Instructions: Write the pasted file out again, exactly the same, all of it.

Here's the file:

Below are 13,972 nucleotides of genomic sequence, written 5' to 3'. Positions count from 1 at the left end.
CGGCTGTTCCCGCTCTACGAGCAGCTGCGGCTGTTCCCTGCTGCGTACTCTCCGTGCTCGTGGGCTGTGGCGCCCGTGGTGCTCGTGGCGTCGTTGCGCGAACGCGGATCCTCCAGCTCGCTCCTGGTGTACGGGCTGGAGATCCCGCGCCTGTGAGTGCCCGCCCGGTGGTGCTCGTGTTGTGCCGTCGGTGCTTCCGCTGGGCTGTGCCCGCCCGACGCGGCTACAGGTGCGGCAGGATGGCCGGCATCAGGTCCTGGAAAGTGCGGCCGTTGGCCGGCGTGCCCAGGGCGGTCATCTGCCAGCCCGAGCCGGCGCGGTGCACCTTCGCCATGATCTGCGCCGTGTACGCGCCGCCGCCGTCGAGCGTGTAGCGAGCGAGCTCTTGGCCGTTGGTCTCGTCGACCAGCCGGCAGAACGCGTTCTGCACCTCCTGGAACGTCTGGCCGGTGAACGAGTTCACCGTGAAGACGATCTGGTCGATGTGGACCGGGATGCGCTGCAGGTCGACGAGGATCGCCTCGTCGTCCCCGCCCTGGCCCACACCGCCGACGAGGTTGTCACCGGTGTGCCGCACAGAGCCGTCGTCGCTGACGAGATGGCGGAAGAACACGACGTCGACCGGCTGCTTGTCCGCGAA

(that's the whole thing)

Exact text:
Below are 13,972 nucleotides of genomic sequence, written 5' to 3'. Positions count from 1 at the left end.
CGGCTGTTCCCGCTCTACGAGCAGCTGCGGCTGTTCCCTGCTGCGTACTCTCCGTGCTCGTGGGCTGTGGCGCCCGTGGTGCTCGTGGCGTCGTTGCGCGAACGCGGATCCTCCAGCTCGCTCCTGGTGTACGGGCTGGAGATCCCGCGCCTGTGAGTGCCCGCCCGGTGGTGCTCGTGTTGTGCCGTCGGTGCTTCCGCTGGGCTGTGCCCGCCCGACGCGGCTACAGGTGCGGCAGGATGGCCGGCATCAGGTCCTGGAAAGTGCGGCCGTTGGCCGGCGTGCCCAGGGCGGTCATCTGCCAGCCCGAGCCGGCGCGGTGCACCTTCGCCATGATCTGCGCCGTGTACGCGCCGCCGCCGTCGAGCGTGTAGCGAGCGAGCTCTTGGCCGTTGGTCTCGTCGACCAGCCGGCAGAACGCGTTCTGCACCTCCTGGAACGTCTGGCCGGTGAACGAGTTCACCGTGAAGACGATCTGGTCGATGTGGACCGGGATGCGCTGCAGGTCGACGAGGATCGCCTCGTCGTCCCCGCCCTGGCCCACACCGCCGACGAGGTTGTCACCGGTGTGCCGCACAGAGCCGTCGTCGCTGACGAGATGGCGGAAGAACACGACGTCGACCGGCTGCTTGTCCGCGAA